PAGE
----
We searched for a putative cleavage/attachment site for GPI anchor addition (w site) at the carboxy-terminal region of gp82 encoded by clone J18 using the w, w+2 rule proposed by S Udenfriend and K Kodukula (1995 Methods Enzymol 250: 571-582). Probabilities of putative w site in the cDNA-deduced carboxy-terminal region were calculated using the hierarchical values of amino acids substituents at sites w, w+1 and w+2 of several GPI-anchored membrane proteins (Udenfriend & Kodukula loc. cit.). The carboxy-terminal domain of gp82 encoded by clone J18 has a putative cleavage/attachment site located from Asp492 to Ser494 residues (w=Asp, w+1=Glyc, w+2=Ser), separated from the hydrophobic C-terminal sequence by a seven residue spacer (Fig. 1). We also analyzed the C-terminal domain of another member of gp82 family encoded by a cDNA clone (R31, GenBank AF128843) isolated and characterized in our laboratory (RC Ruiz 1998 Trypanosoma cruzi: Associação entre Infectividade e Expressão de Glicoproteínas de Superfície com Atividade Sinalizadora de Cálcio, PhD Thesis, Unifesp, 107 pp). The C-terminal domain of the gp82 proteins is highly conserved and it was possible to identify the same w site (w=Asp, w+1=Glyc, w+2=Ser) in both proteins (Fig. 1).

The w site (w=Asp, w+1=Glyc, w+2=Ser) of gp82 differs from that found in GPI linked proteins of mammalian cells in which serine is at site w and alanine or glycine is found at site w+2 (L Gerber et al. 1992 J Biol Chem 267: 12168-12173, Udenfriend & Kodukula loc. cit.). It is noteworthy that the w site of gp82 is identical to that of VSG (variant surface glycoprotein) from T. brucei which was experimentally determined (Moran & Caras loc. cit., Udenfriend & Kodukula 1995loc. cit.).

We extended this analysis to other T. cruzi GPI-linked membrane proteins. The predicted cleavage/attachment site for addition of GPI anchor of known T. cruzi GPI-linked proteins is shown in Table. All T. cruzi GPI-anchored proteins have aspartic acid at position w, most of them (20 out of 26 proteins examined) have serine at position w+2 whereas some have glycine or threonine at that site. Glycine or serine is found at position w+1. Once again, many T. cruzi proteins have w site identical to those of T. brucei VSG (Table).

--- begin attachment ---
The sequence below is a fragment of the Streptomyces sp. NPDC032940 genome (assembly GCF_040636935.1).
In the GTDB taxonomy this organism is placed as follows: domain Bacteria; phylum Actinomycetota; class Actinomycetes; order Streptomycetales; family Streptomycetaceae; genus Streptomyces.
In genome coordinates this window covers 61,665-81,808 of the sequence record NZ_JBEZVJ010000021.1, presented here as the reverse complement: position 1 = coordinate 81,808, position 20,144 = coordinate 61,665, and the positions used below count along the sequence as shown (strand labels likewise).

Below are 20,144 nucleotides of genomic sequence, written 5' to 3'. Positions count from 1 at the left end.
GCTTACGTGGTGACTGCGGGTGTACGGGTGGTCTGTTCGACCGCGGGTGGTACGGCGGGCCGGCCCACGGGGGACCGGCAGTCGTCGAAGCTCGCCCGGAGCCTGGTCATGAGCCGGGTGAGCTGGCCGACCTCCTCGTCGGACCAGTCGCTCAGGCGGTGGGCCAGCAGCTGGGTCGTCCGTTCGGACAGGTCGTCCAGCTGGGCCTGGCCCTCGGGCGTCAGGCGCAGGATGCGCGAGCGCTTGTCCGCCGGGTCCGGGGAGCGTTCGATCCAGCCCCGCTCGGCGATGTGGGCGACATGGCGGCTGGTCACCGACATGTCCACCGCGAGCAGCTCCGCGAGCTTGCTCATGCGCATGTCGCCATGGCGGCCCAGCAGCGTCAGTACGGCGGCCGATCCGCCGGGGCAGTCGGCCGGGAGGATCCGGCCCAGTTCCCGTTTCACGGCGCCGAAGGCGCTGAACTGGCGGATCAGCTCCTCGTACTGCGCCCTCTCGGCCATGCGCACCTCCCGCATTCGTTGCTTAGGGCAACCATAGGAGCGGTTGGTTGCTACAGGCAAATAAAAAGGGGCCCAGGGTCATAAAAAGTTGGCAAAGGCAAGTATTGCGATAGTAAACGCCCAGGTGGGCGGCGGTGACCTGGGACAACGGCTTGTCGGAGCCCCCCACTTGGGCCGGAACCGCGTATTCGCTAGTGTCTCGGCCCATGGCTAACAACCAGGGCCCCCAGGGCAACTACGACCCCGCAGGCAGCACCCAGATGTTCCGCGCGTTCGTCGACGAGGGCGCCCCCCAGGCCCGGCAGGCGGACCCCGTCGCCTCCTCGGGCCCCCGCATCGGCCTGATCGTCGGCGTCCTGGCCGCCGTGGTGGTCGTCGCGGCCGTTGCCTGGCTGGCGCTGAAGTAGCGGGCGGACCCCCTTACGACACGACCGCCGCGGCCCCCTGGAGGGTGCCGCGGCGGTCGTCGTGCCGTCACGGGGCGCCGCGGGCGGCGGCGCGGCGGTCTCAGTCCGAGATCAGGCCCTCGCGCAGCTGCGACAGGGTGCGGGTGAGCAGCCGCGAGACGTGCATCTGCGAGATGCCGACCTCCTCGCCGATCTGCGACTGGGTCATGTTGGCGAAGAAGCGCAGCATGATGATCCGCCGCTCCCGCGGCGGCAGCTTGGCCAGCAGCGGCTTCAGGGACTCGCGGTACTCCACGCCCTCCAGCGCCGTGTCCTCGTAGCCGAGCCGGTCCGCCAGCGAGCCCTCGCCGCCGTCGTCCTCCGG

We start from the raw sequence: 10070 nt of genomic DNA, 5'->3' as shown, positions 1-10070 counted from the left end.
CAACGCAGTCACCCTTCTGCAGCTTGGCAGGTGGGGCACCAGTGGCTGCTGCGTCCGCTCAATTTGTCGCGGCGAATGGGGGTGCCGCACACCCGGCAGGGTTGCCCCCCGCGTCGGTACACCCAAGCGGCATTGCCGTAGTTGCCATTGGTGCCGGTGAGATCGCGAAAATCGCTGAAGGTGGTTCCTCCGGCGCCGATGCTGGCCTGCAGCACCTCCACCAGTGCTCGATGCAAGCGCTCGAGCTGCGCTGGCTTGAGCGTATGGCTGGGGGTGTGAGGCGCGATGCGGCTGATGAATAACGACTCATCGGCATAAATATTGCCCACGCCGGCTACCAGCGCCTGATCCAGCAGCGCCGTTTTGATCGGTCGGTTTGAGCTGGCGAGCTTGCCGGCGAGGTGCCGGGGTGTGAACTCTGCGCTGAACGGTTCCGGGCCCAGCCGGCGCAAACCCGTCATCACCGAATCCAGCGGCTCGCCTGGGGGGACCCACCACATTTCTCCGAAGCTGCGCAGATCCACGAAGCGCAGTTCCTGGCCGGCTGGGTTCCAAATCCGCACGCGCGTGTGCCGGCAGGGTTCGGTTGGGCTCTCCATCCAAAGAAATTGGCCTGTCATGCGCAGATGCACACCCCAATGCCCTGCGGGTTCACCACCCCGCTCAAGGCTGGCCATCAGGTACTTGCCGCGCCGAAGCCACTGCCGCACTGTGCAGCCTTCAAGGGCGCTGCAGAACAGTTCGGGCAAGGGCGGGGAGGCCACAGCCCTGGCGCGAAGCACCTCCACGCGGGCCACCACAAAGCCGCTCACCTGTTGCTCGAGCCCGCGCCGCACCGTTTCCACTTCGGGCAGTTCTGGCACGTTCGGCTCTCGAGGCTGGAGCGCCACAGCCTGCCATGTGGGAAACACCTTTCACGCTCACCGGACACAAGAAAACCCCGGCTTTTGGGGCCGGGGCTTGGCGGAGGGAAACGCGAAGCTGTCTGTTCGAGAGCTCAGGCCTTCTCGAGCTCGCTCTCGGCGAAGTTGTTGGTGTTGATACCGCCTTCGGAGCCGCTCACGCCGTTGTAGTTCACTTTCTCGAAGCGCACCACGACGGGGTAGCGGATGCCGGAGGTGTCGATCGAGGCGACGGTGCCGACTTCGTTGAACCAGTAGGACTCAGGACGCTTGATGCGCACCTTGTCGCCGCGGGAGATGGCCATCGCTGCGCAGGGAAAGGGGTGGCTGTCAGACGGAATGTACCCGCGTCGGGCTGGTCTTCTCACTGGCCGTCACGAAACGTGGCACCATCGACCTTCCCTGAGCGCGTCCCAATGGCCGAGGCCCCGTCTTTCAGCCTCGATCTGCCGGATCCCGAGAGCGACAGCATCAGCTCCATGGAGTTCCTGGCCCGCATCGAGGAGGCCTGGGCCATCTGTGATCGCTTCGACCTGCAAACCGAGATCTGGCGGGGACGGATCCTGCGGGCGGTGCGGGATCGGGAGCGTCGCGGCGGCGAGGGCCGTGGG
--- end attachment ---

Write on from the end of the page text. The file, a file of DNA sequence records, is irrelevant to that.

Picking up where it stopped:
Previous work has demonstrated that the w site of VSG (w=Asp, w+1=Glyc, w+2=Ser) functions poorly for GPI processing in mammalian cells (Moran & Caras loc. cit.). Replacement of aspartic acid at site w by serine, or of serine at site w+2 by alanine, converts the inactive VSG GPI signal to viable signal for mammalian cells (Moran & Caras loc. cit.). The presence of aspartic acid and serine at sites w and w+2 in the majority of GPI-linked proteins of trypanosomes suggests that transamidase of these organisms are different from that of mammalian cells. We could speculate that the binding pocket of mammalian transamidase is not large enough to accomodate two slightly larger residues as aspartic acid and serine at sites w and w+2 present in trypanosome GPI signal.

Our findings indicate that T. cruzi membrane proteins have unique signal requirements for GPI attachment and the differences found between the trypanosomes and mammalian host cells could be useful for the development of specific antiparasite drugs.

+Corresponding author. Fax: +55-11-571.1095. E-mail:  This e-mail address is being protected from spambots. You need JavaScript enabled to view it.   
Received 30 November 1998
Accepted 4 March 1999

This work was supported by grants from Fapesp, Finep/BID (66/96/0792/00) and PADCT/CNPq (Brazil), International Atomic Energy Agency (8334/RB) and Cyted (Ibero American Project of Biotechnology, Subprogram III, Spain).